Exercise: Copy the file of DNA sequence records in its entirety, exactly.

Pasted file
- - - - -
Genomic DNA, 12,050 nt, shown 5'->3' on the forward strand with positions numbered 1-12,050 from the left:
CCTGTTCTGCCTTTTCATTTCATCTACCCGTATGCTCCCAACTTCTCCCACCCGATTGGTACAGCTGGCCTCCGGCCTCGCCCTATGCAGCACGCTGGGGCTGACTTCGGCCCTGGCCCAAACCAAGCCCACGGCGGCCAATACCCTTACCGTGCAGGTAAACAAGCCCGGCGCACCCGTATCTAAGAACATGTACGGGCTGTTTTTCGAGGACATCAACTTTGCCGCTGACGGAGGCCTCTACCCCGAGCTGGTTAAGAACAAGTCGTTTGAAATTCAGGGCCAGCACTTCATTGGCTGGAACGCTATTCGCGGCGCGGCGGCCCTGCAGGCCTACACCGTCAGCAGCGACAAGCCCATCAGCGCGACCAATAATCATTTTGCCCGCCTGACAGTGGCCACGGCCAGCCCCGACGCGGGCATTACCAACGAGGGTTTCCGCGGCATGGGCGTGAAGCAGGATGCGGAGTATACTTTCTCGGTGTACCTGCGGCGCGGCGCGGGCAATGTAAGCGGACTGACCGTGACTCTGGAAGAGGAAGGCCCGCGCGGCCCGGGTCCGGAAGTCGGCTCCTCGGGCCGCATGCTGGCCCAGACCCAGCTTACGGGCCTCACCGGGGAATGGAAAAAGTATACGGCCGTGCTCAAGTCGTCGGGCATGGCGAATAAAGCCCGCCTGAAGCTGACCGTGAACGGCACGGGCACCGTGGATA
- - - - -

Genomic DNA, 12,050 nt, shown 5'->3' on the forward strand with positions numbered 1-12,050 from the left:
CCTGTTCTGCCTTTTCATTTCATCTACCCGTATGCTCCCAACTTCTCCCACCCGATTGGTACAGCTGGCCTCCGGCCTCGCCCTATGCAGCACGCTGGGGCTGACTTCGGCCCTGGCCCAAACCAAGCCCACGGCGGCCAATACCCTTACCGTGCAGGTAAACAAGCCCGGCGCACCCGTATCTAAGAACATGTACGGGCTGTTTTTCGAGGACATCAACTTTGCCGCTGACGGAGGCCTCTACCCCGAGCTGGTTAAGAACAAGTCGTTTGAAATTCAGGGCCAGCACTTCATTGGCTGGAACGCTATTCGCGGCGCGGCGGCCCTGCAGGCCTACACCGTCAGCAGCGACAAGCCCATCAGCGCGACCAATAATCATTTTGCCCGCCTGACAGTGGCCACGGCCAGCCCCGACGCGGGCATTACCAACGAGGGTTTCCGCGGCATGGGCGTGAAGCAGGATGCGGAGTATACTTTCTCGGTGTACCTGCGGCGCGGCGCGGGCAATGTAAGCGGACTGACCGTGACTCTGGAAGAGGAAGGCCCGCGCGGCCCGGGTCCGGAAGTCGGCTCCTCGGGCCGCATGCTGGCCCAGACCCAGCTTACGGGCCTCACCGGGGAATGGAAAAAGTATACGGCCGTGCTCAAGTCGTCGGGCATGGCGAATAAAGCCCGCCTGAAGCTGACCGTGAACGGCACGGGCACCGTGGATA